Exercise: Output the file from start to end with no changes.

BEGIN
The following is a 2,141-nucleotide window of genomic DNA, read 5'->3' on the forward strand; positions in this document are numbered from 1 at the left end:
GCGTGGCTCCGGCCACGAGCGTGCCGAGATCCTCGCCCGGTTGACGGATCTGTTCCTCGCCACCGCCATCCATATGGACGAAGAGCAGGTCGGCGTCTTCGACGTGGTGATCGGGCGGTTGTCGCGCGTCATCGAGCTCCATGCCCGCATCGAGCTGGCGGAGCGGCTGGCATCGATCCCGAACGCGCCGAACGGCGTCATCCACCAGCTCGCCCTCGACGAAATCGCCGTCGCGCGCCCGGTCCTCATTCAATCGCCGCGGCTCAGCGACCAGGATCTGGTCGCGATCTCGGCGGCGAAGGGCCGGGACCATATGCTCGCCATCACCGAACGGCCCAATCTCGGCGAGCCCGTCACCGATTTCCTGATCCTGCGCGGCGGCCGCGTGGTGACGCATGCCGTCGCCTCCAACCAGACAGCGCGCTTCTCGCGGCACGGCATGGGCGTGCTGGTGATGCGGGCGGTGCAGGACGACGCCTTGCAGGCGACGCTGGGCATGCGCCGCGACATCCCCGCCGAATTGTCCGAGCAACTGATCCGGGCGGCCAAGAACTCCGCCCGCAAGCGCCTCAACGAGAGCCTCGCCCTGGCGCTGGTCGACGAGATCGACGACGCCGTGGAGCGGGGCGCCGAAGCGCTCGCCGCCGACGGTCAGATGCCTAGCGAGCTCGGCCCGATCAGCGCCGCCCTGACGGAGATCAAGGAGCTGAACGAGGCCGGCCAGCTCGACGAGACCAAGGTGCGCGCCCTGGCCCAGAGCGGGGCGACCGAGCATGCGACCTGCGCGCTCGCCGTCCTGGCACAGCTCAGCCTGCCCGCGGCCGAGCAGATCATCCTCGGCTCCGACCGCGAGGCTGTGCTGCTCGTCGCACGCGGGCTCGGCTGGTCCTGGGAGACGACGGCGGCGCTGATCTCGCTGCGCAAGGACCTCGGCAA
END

The following is a 2,141-nucleotide window of genomic DNA, read 5'->3' on the forward strand; positions in this document are numbered from 1 at the left end:
GCGTGGCTCCGGCCACGAGCGTGCCGAGATCCTCGCCCGGTTGACGGATCTGTTCCTCGCCACCGCCATCCATATGGACGAAGAGCAGGTCGGCGTCTTCGACGTGGTGATCGGGCGGTTGTCGCGCGTCATCGAGCTCCATGCCCGCATCGAGCTGGCGGAGCGGCTGGCATCGATCCCGAACGCGCCGAACGGCGTCATCCACCAGCTCGCCCTCGACGAAATCGCCGTCGCGCGCCCGGTCCTCATTCAATCGCCGCGGCTCAGCGACCAGGATCTGGTCGCGATCTCGGCGGCGAAGGGCCGGGACCATATGCTCGCCATCACCGAACGGCCCAATCTCGGCGAGCCCGTCACCGATTTCCTGATCCTGCGCGGCGGCCGCGTGGTGACGCATGCCGTCGCCTCCAACCAGACAGCGCGCTTCTCGCGGCACGGCATGGGCGTGCTGGTGATGCGGGCGGTGCAGGACGACGCCTTGCAGGCGACGCTGGGCATGCGCCGCGACATCCCCGCCGAATTGTCCGAGCAACTGATCCGGGCGGCCAAGAACTCCGCCCGCAAGCGCCTCAACGAGAGCCTCGCCCTGGCGCTGGTCGACGAGATCGACGACGCCGTGGAGCGGGGCGCCGAAGCGCTCGCCGCCGACGGTCAGATGCCTAGCGAGCTCGGCCCGATCAGCGCCGCCCTGACGGAGATCAAGGAGCTGAACGAGGCCGGCCAGCTCGACGAGACCAAGGTGCGCGCCCTGGCCCAGAGCGGGGCGACCGAGCATGCGACCTGCGCGCTCGCCGTCCTGGCACAGCTCAGCCTGCCCGCGGCCGAGCAGATCATCCTCGGCTCCGACCGCGAGGCTGTGCTGCTCGTCGCACGCGGGCTCGGCTGGTCCTGGGAGACGACGGCGGCGCTGATCTCGCTGCGCAAGGACCTCGGCAA